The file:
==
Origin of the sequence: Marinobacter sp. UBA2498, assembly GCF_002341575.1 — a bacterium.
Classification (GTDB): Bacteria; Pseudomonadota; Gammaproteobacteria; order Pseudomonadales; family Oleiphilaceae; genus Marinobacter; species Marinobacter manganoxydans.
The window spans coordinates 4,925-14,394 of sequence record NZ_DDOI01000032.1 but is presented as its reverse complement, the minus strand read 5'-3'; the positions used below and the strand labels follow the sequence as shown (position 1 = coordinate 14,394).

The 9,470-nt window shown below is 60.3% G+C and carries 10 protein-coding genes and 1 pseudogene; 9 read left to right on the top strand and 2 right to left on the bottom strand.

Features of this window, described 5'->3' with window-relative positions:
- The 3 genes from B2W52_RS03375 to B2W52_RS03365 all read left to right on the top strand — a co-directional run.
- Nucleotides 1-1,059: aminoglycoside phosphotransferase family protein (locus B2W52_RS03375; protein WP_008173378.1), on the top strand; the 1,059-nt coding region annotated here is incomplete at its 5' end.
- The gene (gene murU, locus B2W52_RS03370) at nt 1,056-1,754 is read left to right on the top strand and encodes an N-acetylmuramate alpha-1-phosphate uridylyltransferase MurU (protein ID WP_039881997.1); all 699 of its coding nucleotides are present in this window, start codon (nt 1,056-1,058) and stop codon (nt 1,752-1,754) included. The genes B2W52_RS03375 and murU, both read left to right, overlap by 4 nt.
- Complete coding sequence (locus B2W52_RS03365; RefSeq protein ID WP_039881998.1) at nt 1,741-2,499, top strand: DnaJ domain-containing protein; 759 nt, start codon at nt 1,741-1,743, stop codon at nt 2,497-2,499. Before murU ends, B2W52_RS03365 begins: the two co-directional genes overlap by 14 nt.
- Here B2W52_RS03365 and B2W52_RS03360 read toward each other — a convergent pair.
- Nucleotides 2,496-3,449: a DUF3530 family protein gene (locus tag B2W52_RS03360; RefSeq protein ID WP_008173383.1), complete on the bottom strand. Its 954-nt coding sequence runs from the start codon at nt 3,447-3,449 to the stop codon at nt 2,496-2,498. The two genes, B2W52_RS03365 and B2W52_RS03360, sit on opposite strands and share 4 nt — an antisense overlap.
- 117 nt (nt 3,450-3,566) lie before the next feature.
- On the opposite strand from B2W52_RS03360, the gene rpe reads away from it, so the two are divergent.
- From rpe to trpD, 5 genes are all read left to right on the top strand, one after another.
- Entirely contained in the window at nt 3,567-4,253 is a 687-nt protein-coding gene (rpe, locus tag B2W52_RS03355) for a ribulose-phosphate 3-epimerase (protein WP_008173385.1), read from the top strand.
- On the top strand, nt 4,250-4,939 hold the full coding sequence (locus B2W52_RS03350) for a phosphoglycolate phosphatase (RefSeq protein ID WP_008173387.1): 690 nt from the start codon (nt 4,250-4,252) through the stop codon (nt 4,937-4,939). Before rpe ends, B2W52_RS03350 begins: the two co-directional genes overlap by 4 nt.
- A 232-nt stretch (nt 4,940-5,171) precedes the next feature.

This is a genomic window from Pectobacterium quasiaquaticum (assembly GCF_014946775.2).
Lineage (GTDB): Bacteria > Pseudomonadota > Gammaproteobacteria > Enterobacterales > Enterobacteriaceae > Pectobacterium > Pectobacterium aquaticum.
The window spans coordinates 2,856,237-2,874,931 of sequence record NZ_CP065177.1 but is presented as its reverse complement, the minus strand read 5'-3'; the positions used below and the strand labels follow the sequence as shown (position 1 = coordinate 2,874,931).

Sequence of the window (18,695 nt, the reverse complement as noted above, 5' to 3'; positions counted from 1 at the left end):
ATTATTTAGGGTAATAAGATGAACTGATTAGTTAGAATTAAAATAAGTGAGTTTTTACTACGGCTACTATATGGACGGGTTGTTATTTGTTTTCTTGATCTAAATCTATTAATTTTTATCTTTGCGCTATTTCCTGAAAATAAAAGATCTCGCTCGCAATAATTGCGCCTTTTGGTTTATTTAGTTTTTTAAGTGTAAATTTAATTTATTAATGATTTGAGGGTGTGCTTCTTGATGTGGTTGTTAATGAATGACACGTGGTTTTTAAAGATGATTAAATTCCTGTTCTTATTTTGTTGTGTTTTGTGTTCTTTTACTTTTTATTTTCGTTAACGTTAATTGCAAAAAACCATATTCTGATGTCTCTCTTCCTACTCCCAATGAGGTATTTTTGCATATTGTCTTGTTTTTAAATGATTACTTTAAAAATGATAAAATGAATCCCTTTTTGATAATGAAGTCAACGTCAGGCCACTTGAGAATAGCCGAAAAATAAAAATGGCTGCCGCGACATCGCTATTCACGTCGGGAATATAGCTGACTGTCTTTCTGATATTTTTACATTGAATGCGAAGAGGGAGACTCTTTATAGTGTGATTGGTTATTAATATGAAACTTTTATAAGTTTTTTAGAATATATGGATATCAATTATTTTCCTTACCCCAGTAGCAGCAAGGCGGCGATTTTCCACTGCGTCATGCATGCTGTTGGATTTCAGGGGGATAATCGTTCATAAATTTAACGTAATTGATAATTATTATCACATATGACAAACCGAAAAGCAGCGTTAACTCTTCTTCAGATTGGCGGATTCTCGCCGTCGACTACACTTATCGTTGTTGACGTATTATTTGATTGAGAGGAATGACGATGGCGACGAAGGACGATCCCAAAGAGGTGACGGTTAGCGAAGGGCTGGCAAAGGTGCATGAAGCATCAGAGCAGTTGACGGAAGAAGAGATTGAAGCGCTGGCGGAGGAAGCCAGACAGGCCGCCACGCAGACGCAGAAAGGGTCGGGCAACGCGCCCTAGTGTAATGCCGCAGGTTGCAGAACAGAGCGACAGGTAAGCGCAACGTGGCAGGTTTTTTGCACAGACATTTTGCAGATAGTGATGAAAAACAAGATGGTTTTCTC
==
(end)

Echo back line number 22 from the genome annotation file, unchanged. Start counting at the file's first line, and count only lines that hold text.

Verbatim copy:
ATTATTTAGGGTAATAAGATGAACTGATTAGTTAGAATTAAAATAAGTGAGTTTTTACTACGGCTACTATATGGACGGGTTGTTATTTGTTTTCTTGATCTAAATCTATTAATTTTTATCTTTGCGCTATTTCCTGAAAATAAAAGATCTCGCTCGCAATAATTGCGCCTTTTGGTTTATTTAGTTTTTTAAGTGTAAATTTAATTTATTAATGATTTGAGGGTGTGCTTCTTGATGTGGTTGTTAATGAATGACACGTGGTTTTTAAAGATGATTAAATTCCTGTTCTTATTTTGTTGTGTTTTGTGTTCTTTTACTTTTTATTTTCGTTAACGTTAATTGCAAAAAACCATATTCTGATGTCTCTCTTCCTACTCCCAATGAGGTATTTTTGCATATTGTCTTGTTTTTAAATGATTACTTTAAAAATGATAAAATGAATCCCTTTTTGATAATGAAGTCAACGTCAGGCCACTTGAGAATAGCCGAAAAATAAAAATGGCTGCCGCGACATCGCTATTCACGTCGGGAATATAGCTGACTGTCTTTCTGATATTTTTACATTGAATGCGAAGAGGGAGACTCTTTATAGTGTGATTGGTTATTAATATGAAACTTTTATAAGTTTTTTAGAATATATGGATATCAATTATTTTCCTTACCCCAGTAGCAGCAAGGCGGCGATTTTCCACTGCGTCATGCATGCTGTTGGATTTCAGGGGGATAATCGTTCATAAATTTAACGTAATTGATAATTATTATCACATATGACAAACCGAAAAGCAGCGTTAACTCTTCTTCAGATTGGCGGATTCTCGCCGTCGACTACACTTATCGTTGTTGACGTATTATTTGATTGAGAGGAATGACGATGGCGACGAAGGACGATCCCAAAGAGGTGACGGTTAGCGAAGGGCTGGCAAAGGTGCATGAAGCATCAGAGCAGTTGACGGAAGAAGAGATTGAAGCGCTGGCGGAGGAAGCCAGACAGGCCGCCACGCAGACGCAGAAAGGGTCGGGCAACGCGCCCTAGTGTAATGCCGCAGGTTGCAGAACAGAGCGACAGGTAAGCGCAACGTGGCAGGTTTTTTGCACAGACATTTTGCAGATAGTGATGAAAAACAAGATGGTTTTCTC